Paul Ryan Makes His Exit

The speaker of the House has decided not to run for reelection, setting off a succession fight—and perhaps yet another wave of retirements.

Aaron Bernstein / Reuters

Updated on April 11 at 9:46 a.m. ET

For months, House Republicans and Democrats alike have traded bets on whether Speaker Paul Ryan would run for reelection. Now, it seems, they have their answer.

At a House Republican conference meeting on Wednesday morning, Ryan informed colleagues that he will not seek reelection in his Wisconsin district, according to multiple House Republican sources. A source with direct knowledge said that Ryan told his staff just before the gathering, at approximately 8:45 a.m. ET.

“I’ve become a Sunday Dad,” Ryan told members in the closed-door session, according to two Republicans inside the room. He said that after 20 years in Congress he is anxious to spend more time with his family. Looking “subdued” and “respectful”—as one Republican put it—Ryan added that he’s satisfied with his accomplishments, including tax reform and an increased defense budget.

“Members are thankful to Paul,” one member texted me. “It’s his decision, so everyone seems okay and understanding.” (Lawmakers cited in this story spoke on the condition of anonymity so they could speak freely.)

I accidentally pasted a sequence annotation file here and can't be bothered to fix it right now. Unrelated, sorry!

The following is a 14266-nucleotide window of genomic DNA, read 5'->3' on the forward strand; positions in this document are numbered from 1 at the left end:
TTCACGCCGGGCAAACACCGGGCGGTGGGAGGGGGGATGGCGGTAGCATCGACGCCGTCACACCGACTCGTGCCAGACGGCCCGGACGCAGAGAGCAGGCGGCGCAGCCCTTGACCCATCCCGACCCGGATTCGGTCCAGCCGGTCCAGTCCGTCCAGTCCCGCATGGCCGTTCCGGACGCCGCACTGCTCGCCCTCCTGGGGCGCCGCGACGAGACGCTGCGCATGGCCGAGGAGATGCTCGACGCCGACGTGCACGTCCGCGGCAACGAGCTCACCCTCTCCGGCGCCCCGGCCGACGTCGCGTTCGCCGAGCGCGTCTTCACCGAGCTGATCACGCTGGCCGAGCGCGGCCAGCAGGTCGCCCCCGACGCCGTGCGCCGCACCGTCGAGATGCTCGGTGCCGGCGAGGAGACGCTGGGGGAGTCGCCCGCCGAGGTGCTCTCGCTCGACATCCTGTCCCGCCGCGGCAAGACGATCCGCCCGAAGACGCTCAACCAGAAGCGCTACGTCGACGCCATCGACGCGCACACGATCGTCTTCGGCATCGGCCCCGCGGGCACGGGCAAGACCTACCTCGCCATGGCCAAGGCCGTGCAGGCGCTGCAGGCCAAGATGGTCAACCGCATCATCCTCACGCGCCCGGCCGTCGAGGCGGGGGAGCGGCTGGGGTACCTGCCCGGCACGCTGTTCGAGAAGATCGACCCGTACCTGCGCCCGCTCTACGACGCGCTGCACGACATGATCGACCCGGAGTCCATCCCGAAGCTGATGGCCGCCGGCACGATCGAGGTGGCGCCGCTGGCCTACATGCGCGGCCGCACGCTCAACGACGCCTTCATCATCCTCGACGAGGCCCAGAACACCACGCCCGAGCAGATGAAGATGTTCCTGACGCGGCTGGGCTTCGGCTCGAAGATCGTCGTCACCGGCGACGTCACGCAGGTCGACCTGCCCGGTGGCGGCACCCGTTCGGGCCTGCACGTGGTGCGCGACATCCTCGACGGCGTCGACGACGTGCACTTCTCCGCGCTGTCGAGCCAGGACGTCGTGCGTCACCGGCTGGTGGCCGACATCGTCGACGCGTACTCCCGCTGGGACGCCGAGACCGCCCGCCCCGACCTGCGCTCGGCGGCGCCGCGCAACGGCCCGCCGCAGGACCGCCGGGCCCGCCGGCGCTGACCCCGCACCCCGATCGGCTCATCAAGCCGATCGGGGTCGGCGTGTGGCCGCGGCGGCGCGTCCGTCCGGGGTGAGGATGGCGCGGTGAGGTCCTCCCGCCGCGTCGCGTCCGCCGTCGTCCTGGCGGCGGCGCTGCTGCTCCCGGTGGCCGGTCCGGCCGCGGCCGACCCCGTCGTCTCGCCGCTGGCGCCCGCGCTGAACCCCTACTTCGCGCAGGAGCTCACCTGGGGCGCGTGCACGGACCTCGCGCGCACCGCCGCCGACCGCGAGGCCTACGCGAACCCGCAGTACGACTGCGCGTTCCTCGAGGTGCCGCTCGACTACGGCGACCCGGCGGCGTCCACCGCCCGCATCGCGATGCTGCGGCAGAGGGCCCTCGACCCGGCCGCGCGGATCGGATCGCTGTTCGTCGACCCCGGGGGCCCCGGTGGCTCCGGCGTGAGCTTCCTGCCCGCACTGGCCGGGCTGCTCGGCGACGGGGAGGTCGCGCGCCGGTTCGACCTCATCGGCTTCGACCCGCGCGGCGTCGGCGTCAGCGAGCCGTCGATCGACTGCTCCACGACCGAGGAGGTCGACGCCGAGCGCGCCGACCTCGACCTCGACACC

As Ryan addressed the conference, his longtime communications aide Brendan Buck issued a statement to reporters confirming the news:

This morning Speaker Ryan shared with his colleagues that this will be his last year as a member of the House. He will serve out his full term, run through the tape, and then retire in January. After nearly twenty years in the House, the speaker is proud of all that has been accomplished and is ready to devote more of his time to being a husband and a father. While he did not seek the position, he told his colleagues that serving as speaker has been the professional honor of his life, and he thanked them for the trust they placed in him.

For months now, rumors have circulated on Capitol Hill that Ryan was mulling retirement from the speakership he never wanted. The whispers triggered a fundraising frenzy from Majority Leader Kevin McCarthy and Majority Whip Steve Scalise, who are jockeying to replace him. Both McCarthy and Scalise have been more overt about their ambitions in recent weeks, fueling more speculation that Ryan was eyeing the exits.

Ryan now joins a growing list of Republicans who, ahead of the midterm elections in November, have decided to hang it up. Citing partisan gridlock and other frustrations particular to the Trump era, backbenchers and committee chairmen alike are fleeing the chamber.

The White House, for its part, appeared unsurprised by Ryan’s announcement. Asked for reaction to the news, a senior White House official texted: “Not shocked.” Ryan phoned President Trump and Vice President Pence just before the House conference to share his decision, according to two sources with direct knowledge.

Just before 10 a.m., the president weighed in with words of appreciation:

The news of Ryan’s decision was first reported by Axios’s Jonathan Swan.

This is a breaking-news story and will be updated.